The Prime Minister: It is because of the points that my hon. Friend has raised that the debate about pre-charge detention must go beyond the House and into the communities, where people will want to take an attitude and a view on that issue. There have been five regional seminars already where those issues have been aired. The debate on that will continue over the next few weeks and months. I hope that, in her community as well as in others, people will see that we are determined to protect the civil liberties of the individual.

Mr. Iain Duncan Smith (Chingford and Woodford Green) (Con): Many of us on the Conservative Benches who might well be persuaded were evidence to be provided about an extension of pre-trial detention are bemused by the way in which the Government have gone about initiating—that is the word that is used—that debate. We have seen absolutely nothing that suggests the reason why, in the Prime Minister's words, there is a need for a debate, let alone for an extension. He talked about computer problems, checking on finance and all those other things, yet in no single case has there had to be an extension beyond 28 days. Will he please now stop the ludicrous discussion and put on the table the specific cases where we needed to go beyond 28 days?

The Prime Minister: It is not lawful to go beyond 28 days. Therefore, it is not possible to detain someone beyond 28 days without declaring a state of emergency in this country. It is hardly surprising, therefore, that no case has gone beyond 28 days before the charge has been made. In the next stage of the debate, I will be
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happy to put forward some of the evidence that has been available to me, but I ask the right hon. Gentleman to look, as he would wish to do, at the more sophisticated, complex and internationalised nature of the investigations that police have to conduct. Ken Jones, president of the Association of Chief Police Officers, said:

That is only one of the senior police officers who have made their views known. Lord Carlile, the independent reviewer, made his view known.

Keith Vaz (Leicester, East) (Lab): I warmly welcome the proposals, which serve to protect the public and prevent terrorism. Is the Prime Minister satisfied that centrally there are the mechanisms that will benchmark the delivery agencies? On 28 days, the Government’s approach has been open and transparent. The Select Committee on Home Affairs has not completed its investigation. If there is any further evidence that Ministers have that perhaps the Select Committee does not have, will he share that information with the Committee, so that we can better inform Parliament of our decisions?

The Prime Minister: Of course. I welcome the fact that my right hon. Friend’s Committee has an open mind on those issues and is looking at the evidence that is brought before it by many people, including a large number of people from the Muslim community. Of course we will endeavour to furnish him with what information is available, but at some point, of course, we will have to reach a decision.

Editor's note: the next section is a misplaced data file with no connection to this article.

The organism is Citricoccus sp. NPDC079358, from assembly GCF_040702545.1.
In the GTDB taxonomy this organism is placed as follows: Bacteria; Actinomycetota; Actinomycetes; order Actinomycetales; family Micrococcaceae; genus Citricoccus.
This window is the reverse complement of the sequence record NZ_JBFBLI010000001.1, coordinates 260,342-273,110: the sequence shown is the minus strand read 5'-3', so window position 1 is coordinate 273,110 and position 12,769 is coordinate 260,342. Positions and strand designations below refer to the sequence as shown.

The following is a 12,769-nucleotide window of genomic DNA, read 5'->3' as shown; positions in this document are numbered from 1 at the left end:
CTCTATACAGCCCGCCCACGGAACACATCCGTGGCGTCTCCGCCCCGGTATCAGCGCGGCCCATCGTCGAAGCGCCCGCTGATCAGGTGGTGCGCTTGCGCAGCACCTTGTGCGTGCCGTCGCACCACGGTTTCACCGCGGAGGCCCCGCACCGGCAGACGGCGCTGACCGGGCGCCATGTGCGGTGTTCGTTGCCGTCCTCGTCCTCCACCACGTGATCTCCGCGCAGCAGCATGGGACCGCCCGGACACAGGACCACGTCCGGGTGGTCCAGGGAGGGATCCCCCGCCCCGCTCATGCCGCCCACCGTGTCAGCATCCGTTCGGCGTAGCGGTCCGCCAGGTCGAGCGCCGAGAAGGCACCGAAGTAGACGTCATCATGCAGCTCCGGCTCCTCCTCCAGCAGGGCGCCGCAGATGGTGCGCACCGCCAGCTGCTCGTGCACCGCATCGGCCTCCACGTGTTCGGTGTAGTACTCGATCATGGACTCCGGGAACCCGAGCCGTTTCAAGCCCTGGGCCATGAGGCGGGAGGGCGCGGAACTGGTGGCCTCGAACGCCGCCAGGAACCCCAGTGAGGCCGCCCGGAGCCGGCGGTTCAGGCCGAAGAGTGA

Mr. Andrew Mackay (Bracknell) (Con): Why did the Prime Minister’s Security Minister, Admiral West, say on the “Today” programme this morning that he would need absolute proof before supporting any extension of the 28-day limit, and then completely change his mind an hour later?

The Prime Minister: Lord West was asked whether he was convinced of the need for more than 28 days’ detention, to which he replied:

That was in the interview on BBC News 24 this morning.

Mark Durkan (Foyle) (SDLP): I thank the Prime Minister for his statement and ask him to consider a couple of points from an Irish dimension. The Cabinet Office report “Security in a Global Hub” describes the current situation in relation to the common travel area. Will he assure us that there will be best engagement, with both the Irish Government and the Northern Ireland Executive, on how people travel and how they are treated in comparison with other citizens of these islands? That is a matter of sensitivity to everyone, north and south.

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Will the Prime Minister also assure us that the Government are learning the lessons of the counter-productive effects of counter-terrorism legislation in the past in this country? He rightly says in his statement that al-Qaeda will try to manipulate humanitarian and political issues. The form and length of detention is one of the things that it will try to manipulate. It will also try to manipulate the impression that some people in the Muslim community are being ghettoised and others are being patronised. I ask the Prime Minister perhaps to consider how he presents the community, schools and youth measures that he has talked about today.